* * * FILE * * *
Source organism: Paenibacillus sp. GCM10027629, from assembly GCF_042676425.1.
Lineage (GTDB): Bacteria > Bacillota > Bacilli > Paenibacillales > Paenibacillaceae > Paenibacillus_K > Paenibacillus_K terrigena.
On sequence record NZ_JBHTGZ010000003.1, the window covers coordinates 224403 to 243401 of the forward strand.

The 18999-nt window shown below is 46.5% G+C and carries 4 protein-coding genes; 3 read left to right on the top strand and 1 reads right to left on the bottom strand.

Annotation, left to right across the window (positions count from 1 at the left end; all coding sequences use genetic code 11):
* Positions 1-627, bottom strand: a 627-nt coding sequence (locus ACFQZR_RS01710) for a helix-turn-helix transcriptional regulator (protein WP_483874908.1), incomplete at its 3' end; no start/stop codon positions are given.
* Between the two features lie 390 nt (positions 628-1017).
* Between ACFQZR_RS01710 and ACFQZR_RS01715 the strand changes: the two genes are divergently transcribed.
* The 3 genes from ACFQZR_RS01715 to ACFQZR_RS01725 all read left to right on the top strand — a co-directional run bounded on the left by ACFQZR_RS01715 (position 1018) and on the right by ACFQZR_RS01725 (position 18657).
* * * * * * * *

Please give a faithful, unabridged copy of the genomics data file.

Source organism: Paenibacillus sp. GCM10027629, from assembly GCF_042676425.1.
Lineage (GTDB): Bacteria > Bacillota > Bacilli > Paenibacillales > Paenibacillaceae > Paenibacillus_K > Paenibacillus_K terrigena.
On sequence record NZ_JBHTGZ010000003.1, the window covers coordinates 224403 to 243401 of the forward strand.

The 18999-nt window shown below is 46.5% G+C and carries 4 protein-coding genes; 3 read left to right on the top strand and 1 reads right to left on the bottom strand.

Annotation, left to right across the window (positions count from 1 at the left end; all coding sequences use genetic code 11):
* Positions 1-627, bottom strand: a 627-nt coding sequence (locus ACFQZR_RS01710) for a helix-turn-helix transcriptional regulator (protein WP_483874908.1), incomplete at its 3' end; no start/stop codon positions are given.
* Between the two features lie 390 nt (positions 628-1017).
* Between ACFQZR_RS01710 and ACFQZR_RS01715 the strand changes: the two genes are divergently transcribed.
* The 3 genes from ACFQZR_RS01715 to ACFQZR_RS01725 all read left to right on the top strand — a co-directional run bounded on the left by ACFQZR_RS01715 (position 1018) and on the right by ACFQZR_RS01725 (position 18657).